Completing the Common Application is practically essential for students applying for college admission. Over 800 colleges and universities use it, so there is a good chance your student will at least consider attending one of them.
The full multi-step Common App process requires at least as much work, if not more than filling out the FAFSA. And every section is incredibly important if your student is going to gain entry into one of their preferred schools successfully.
While many students focus most of their attention on the Common App essays, they need to make sure that they don’t overlook other areas, including the activities list. By including solid descriptions, your student can highlight portions of their experience that can help them stand out from other applicants.
If your student wants to make sure that their activities shine on their Common Application, here’s what they need to know.
- 1 Why is the Common Application Activities Section Important?
- 2 Common App Activity Categories
- 3 Choosing the Right Activities to List on the Common Application
- 4 Completing the Common Application Activities Section
- 5 Participation in College
Why is the Common Application Activities Section Important?
While it may seem like the Common App Activities section is an optional supplement, it isn’t. Highly selective schools will review this section to help identify stand-out students, ensuring they make sound admission decisions.
Listing extracurricular activities can allow your student to elevate themselves above other applicants with similar GPAs and test scores. Your student can use this section to show what they are like outside of a traditional classroom.
The Common App uses a drop-down menu to help students divide their activities into preset categories. The options include:
- Athletics: Club
- Athletics: JV/Varsity
- Community Service (Volunteer)
- Family Responsibilities
- Foreign Exchange
- Junior R.O.T.C.
- Music: Instrumental
- Music: Vocal
- School Spirit
- Student Gov.t./Politics
- Work (paid)
- Other Club/Activity
Students need to choose the option that represents the best fit. The goal is to select the most relevant one based on what your student wishes to highlight from that experience.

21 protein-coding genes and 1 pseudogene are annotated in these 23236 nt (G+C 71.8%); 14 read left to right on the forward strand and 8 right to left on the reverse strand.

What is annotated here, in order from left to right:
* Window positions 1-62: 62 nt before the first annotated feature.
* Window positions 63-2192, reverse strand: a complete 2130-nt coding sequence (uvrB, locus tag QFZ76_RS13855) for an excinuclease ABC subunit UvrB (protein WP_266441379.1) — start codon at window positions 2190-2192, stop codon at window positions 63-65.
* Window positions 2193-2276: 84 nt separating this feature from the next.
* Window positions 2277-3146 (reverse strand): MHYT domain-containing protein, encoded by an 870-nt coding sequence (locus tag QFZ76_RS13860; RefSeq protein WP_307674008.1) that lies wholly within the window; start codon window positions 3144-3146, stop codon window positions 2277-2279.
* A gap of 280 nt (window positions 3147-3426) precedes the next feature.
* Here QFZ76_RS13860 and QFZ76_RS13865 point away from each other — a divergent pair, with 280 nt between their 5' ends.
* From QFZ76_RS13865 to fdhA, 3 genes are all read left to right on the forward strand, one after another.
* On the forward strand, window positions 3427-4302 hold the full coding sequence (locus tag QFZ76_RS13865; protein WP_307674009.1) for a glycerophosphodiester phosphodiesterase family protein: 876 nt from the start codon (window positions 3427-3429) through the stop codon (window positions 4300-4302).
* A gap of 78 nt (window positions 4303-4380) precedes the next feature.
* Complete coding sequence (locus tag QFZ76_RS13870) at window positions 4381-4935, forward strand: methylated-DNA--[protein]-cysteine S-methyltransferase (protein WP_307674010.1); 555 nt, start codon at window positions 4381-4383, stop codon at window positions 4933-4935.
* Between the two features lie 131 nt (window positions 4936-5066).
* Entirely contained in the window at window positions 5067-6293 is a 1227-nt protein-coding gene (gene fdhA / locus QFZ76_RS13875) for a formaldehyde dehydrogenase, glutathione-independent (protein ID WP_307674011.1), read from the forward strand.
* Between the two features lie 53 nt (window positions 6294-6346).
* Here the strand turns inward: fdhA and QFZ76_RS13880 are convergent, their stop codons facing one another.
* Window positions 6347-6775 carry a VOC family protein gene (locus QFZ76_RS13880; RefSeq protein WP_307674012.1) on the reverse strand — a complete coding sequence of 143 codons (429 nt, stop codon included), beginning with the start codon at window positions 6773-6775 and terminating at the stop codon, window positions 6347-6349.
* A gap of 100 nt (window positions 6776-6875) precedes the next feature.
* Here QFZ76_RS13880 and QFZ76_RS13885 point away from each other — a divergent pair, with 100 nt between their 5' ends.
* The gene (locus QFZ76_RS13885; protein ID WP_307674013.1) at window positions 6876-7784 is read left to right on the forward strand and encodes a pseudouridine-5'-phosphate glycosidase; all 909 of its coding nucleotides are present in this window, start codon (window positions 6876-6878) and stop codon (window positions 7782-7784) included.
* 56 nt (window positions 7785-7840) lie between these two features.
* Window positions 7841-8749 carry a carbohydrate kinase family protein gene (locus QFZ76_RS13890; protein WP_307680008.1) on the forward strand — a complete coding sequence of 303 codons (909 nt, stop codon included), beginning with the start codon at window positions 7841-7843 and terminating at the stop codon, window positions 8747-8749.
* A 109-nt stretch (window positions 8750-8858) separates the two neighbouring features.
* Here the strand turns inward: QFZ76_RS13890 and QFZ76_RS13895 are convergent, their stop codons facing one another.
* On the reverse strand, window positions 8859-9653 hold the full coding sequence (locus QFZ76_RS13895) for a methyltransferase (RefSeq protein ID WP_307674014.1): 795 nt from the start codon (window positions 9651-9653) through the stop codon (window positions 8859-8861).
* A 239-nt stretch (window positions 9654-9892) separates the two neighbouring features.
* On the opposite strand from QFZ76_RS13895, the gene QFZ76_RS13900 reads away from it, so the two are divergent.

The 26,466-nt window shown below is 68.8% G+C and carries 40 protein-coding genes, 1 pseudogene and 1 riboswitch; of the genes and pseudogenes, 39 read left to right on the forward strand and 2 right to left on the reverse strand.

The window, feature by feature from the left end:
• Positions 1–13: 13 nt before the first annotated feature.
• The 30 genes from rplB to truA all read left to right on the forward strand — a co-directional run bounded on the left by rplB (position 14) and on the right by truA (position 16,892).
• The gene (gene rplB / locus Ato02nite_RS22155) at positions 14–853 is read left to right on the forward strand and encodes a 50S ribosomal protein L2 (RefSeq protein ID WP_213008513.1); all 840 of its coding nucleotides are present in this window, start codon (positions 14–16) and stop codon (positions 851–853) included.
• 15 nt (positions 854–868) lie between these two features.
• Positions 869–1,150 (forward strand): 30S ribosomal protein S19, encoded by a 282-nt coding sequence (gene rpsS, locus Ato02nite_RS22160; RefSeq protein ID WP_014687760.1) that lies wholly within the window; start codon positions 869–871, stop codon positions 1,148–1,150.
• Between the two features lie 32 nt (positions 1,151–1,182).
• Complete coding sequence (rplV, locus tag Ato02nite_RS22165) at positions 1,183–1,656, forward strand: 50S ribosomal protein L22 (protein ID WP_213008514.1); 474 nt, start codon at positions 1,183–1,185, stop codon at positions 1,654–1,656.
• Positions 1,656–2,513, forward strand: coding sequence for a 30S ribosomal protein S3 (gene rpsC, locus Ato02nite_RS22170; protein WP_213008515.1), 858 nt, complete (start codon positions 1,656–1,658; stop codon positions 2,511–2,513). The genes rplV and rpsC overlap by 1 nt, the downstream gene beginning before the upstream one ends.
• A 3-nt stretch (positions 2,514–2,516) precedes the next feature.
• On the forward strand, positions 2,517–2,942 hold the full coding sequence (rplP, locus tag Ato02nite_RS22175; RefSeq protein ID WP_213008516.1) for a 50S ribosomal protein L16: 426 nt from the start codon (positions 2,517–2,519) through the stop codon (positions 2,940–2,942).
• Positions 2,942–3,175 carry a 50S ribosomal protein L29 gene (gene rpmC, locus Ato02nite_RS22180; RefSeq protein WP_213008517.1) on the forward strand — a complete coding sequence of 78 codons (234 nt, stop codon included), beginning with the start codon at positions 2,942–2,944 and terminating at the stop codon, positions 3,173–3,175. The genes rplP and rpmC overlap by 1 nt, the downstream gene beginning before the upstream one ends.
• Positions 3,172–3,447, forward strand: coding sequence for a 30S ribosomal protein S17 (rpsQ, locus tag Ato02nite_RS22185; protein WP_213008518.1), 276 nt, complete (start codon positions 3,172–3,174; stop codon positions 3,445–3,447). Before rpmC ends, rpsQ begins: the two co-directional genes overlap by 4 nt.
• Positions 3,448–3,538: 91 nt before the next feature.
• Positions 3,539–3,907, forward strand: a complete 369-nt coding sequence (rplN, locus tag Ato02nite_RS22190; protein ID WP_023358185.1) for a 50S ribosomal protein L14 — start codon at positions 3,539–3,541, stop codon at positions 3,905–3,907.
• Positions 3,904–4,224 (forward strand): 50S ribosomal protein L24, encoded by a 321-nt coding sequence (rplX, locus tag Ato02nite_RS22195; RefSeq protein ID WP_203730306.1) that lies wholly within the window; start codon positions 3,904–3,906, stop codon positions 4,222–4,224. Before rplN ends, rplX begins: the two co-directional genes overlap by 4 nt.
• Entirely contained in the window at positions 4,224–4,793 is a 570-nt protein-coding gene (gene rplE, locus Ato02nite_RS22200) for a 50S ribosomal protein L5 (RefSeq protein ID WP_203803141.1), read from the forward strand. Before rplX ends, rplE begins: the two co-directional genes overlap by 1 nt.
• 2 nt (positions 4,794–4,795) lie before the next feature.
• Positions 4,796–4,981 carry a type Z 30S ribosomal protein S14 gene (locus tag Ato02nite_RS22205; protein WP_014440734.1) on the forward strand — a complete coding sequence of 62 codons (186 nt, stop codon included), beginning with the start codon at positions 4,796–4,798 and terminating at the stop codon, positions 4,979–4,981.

While the dropdown includes categories for almost any activity, there may be times with the Common Application doesn’t have one for a specific activity. When this happens, students can choose “Other Club/Activity” and provide additional details in the “Position/Leadership” description.
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Choosing the Right Activities to List on the Common Application
Your student can only include ten activities on the Common Application. As a result, they may need to be selective if they have more than ten experiences they want to share.
Ideally, your student should favor those that mean the most to them, above all else. In some cases, this could involve focusing on particular organizations. In others, it may mean concentrating on activities that showcase their capabilities in specific areas, like leadership or community service.
The goal is to ensure that the admissions officials get a clear idea of what your student values and who they are as a person. Whichever activities make that possible are the ones that need to make the list.
It is important to remember that it’s okay for students to list fewer than ten activities on their Common Application. Some activities represent a more significant commitment or will span across multiple grades, so your student might not have had time for other experiences. That’s not going to hinder their application, and including less than ten won’t work against them.
Completing the Common Application Activities Section
Once your student knows what activities they want to include on their Common Application, it’s time to add them. Overall, the process is reasonably straightforward. Here’s a look at what your student will need to do.
Choose an Activity Category from the List
First, your student will need to choose the activity type from the category dropdown. If more than one applies, your student should select the option that is most relevant based on what they want to convey.
Describe the Position and Organization
After the category is selected, your student will need to create a brief description of the role in the top box. They only have up to 50 characters to discuss the position, so they will need to be concise. However, it’s also vital to be descriptive, particularly since they will only have a limited number of characters in the second box as well.